My last post was only a week ago and yet I’ve fallen a couple of weeks behind when it comes to writing about bird migration. Our weather went from being cold, windy, and blizzardy, to screaming windy, and then to May. The sun finally came out, the wind died down, and temperatures rose as high as +20C; hot enough to cause the winter clothing layers to come off!
The swans and geese had reached their peak numbers during the blizzardy weather; in fact the peak day for geese and Tundra Swans was April 29th, the same day that I led my bird walk here in Tagish. Thankfully the weather cleared that evening just for us. Earlier in the day, Jukka had counted about 1800 swans in total and many hundreds of geese. When my group (2 people) and I arrived at the bridge that evening we observed over 2000 swans. A huge flock of over 300 Tundra Swans flew low over the river at tree top level at one point, passing overhead and continuing on to Swan Haven down Mash Lake. These were the highest numbers of swans that Jukka had ever heard of or witnessed in Tagish during spring. It was a truly breath-taking sight! The river was choked with large white birds.
There were hundreds of Canada and Greater White Fronted Geese, plus 19 Cackling Geese (Minima subspecies) that day as well. I had seen these small lifer Cacklers for my very first time earlier in the day while birding with Jukka. They are a goose species I have kept an eye out for through several springs but was never lucky enough to see one. It was surprising seeing exactly how small they were! They are tiny: exactly the same size as the Mallards that were floating around. They have bright chestnut breasts, unlike the pale breasts of Canada Geese, and tiny, stubby, little bills. Their call sounds higher pitched than that of a Canada Goose. This spring is excellent and strange in terms of Cackling Goose numbers. Normally a few are seen during spring migration every year, but this year there are flocks of hundreds being counted in some areas of the territory. Cameron Eckert and Pam Sinclair counted 467 Cackling Geese in total along the Alaska Highway from the Beaver Creek Yukon border to Whitehorse on May 7th.
Swans and Geese are not the only abundant birds right now; the late spring and snow melt is causing most species to cluster together in the few areas where it is thawed enough for them to find food. This spring we are seeing really high numbers of Varied Thrush, American Tree Sparrows and Golden-crowned Sparrows too, birds that normally migrate through and to higher altitude areas. Instead, they are clustering in the warming valleys such as Tagish where the snow is quickly receding. Today there were Golden-crowned Sparrows everywhere!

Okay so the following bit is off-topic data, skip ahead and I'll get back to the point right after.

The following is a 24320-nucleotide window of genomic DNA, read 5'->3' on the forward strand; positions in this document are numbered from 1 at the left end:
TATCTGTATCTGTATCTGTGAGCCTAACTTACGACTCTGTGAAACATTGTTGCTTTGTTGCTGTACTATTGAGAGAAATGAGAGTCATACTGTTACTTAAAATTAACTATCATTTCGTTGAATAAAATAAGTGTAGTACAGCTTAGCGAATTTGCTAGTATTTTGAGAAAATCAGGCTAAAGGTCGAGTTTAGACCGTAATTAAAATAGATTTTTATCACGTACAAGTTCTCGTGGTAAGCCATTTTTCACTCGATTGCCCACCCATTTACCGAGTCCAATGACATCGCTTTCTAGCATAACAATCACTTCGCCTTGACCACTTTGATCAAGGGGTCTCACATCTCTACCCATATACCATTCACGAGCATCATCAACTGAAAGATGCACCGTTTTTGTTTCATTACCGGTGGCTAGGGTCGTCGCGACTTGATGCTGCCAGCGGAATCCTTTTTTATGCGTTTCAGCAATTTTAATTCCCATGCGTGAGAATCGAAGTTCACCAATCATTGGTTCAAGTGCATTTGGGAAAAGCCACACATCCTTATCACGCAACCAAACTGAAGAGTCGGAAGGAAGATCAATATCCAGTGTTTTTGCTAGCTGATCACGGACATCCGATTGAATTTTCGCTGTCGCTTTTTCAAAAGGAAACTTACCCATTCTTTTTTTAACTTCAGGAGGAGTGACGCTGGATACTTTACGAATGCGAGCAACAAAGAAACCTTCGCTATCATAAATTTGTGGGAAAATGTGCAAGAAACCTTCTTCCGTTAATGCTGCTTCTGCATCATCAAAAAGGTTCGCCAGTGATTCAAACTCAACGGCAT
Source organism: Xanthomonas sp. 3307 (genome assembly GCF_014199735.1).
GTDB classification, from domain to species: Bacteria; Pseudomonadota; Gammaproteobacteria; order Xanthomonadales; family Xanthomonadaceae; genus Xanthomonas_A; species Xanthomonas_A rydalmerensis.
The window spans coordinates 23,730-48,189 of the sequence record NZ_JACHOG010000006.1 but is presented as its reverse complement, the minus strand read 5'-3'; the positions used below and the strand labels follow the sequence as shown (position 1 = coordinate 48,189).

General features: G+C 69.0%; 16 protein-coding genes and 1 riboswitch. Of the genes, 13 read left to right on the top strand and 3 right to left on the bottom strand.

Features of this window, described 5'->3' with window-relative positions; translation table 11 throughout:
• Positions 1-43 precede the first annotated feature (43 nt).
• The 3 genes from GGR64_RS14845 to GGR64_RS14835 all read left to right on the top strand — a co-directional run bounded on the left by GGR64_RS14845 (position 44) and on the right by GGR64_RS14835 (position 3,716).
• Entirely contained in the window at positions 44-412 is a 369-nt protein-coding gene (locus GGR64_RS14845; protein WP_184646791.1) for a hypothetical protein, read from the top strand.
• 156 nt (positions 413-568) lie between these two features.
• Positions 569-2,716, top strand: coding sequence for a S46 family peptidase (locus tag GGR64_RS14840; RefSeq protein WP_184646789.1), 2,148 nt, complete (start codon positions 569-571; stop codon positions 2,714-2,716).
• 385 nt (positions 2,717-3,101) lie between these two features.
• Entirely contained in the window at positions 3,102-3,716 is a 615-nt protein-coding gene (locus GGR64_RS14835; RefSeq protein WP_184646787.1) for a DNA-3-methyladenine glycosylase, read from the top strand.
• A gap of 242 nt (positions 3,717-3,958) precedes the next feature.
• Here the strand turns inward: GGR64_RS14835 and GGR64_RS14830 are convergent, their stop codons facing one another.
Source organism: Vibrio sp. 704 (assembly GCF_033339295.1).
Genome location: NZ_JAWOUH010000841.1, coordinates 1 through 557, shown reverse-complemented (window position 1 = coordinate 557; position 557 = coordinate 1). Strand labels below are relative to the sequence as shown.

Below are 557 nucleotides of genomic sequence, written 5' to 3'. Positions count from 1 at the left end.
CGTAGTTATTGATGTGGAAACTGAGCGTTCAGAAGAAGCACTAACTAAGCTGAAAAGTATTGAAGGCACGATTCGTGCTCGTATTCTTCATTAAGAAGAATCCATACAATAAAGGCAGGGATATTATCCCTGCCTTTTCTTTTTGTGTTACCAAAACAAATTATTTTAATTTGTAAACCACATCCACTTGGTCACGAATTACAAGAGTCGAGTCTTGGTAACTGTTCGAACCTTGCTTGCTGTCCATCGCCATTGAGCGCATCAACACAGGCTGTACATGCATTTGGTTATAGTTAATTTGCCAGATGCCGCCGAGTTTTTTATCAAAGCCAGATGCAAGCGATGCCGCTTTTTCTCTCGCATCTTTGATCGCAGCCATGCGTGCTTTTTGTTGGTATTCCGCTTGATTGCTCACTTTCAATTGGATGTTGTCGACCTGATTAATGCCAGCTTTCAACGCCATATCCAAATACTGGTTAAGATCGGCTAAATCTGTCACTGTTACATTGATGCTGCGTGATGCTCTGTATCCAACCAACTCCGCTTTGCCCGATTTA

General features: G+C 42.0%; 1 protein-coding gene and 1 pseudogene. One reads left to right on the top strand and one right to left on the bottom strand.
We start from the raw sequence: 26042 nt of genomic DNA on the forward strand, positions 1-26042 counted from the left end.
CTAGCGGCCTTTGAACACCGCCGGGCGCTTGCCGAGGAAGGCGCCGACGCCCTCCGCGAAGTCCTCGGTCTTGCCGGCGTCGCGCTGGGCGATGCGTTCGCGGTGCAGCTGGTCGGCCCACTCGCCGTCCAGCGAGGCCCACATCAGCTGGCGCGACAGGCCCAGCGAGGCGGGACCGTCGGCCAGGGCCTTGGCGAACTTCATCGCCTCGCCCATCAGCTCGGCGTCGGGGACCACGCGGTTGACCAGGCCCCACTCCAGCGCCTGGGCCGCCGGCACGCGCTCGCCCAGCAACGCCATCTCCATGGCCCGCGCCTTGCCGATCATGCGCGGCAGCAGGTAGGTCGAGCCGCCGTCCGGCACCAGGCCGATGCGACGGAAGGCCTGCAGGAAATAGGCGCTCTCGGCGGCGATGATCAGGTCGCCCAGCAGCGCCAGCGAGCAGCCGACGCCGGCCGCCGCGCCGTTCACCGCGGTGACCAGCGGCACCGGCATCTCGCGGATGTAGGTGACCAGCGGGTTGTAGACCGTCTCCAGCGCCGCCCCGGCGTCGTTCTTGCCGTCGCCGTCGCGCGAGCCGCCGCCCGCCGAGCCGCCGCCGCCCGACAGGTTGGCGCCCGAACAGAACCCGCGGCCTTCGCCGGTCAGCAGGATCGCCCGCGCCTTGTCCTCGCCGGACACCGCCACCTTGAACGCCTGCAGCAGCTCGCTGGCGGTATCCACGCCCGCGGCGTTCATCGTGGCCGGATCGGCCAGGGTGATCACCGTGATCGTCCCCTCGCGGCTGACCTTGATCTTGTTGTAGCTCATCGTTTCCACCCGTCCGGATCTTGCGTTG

Last Monday my little sister Sabrina and I joined Jukka for a solid 5 hours of birding at Tagish Bridge. It lasted for five hours because of the hundreds of ducks that had moved into the river, Jukka’s highest counts coming from Northern Pintail. We spent a bit of time doing some photography before going onto the bridge to count. We saw several new (for me) migrants including Snow Goose, Ruddy Duck, a Tufted Duck/Lesser Scaup hybrid (half lifer for me; I really want to see a true Tufted Duck one day), Red-necked Phalarope, Wilson’s Snipe, Least Sandpiper, Solitary Sandpiper, Wilson’s Snipe, Yellow-rumped Warbler, White-crowned Sparrow, Savanna Sparrow, and Violet-green Swallow. Things were definitely moving in on that first mostly beautiful day!
After the weather cleared up all of the birds that had been held back down south by the weather flooded (and are still flooding) into the Yukon. A few days ago I woke up to hear a Ruby-crowned Kinglet, a Yellow-rumped Warbler, a Varied Thrush, and a Robin singing in the yard. The next morning I woke up to a ton of White-crowned, Savanna, and American Tree Sparrows singing. All day I was seeing Wilson’s Warblers and Yellow-rumped Warblers foraging in the trees along out garden fence, and the sparrows were carefully picking over the remains of the winter bird seed husks on the ground.
Last Wednesday after finishing my errands I met up with Cameron to take a walk along the Quartz Road Wetlands in search of new migrants. There were sparrows buzzing everywhere, swarms on them in the willows and on the walkway. There were Herring and Mew gulls in the water along with American Wigeon, Green-winged Teal, and Mallards. At some feeders in a forested area there were Rusty Blackbirds, and Cameron pointed out a single female Red-winged Blackbird tagging along with them. Further on we saw our first Orange-crowned Warbler of the year. After Cameron and I parted ways I went up to wait for my martial arts class, which is located on the Air North Cargo road, except instead of going down the road on the right you keep going straight. While I was there I saw many more White-crowned and American Tree Sparrows, a Lesser Yellowlegs in a puddle, a female Northern Harrier, a lock of 300+ longspurs with 50+ large sparrows mixed in, and a little Deer mouse that was slowly dying. It seemed as though it had been poisoned, so I scooped it up in an empty Starbucks cup and put it at the corner of a building in a quiet, sheltered spot under a board leaned up against a fence.
It has certainly been an eventful couple of weeks, and an even more eventful past couple of days! Today our family will be leaving for Skagway to camp at the Dyea Campground overnight for Mother’s Day; I will write about what we see there as there is sure to be some interesting birds. Happy spring birding at last everyone 🙂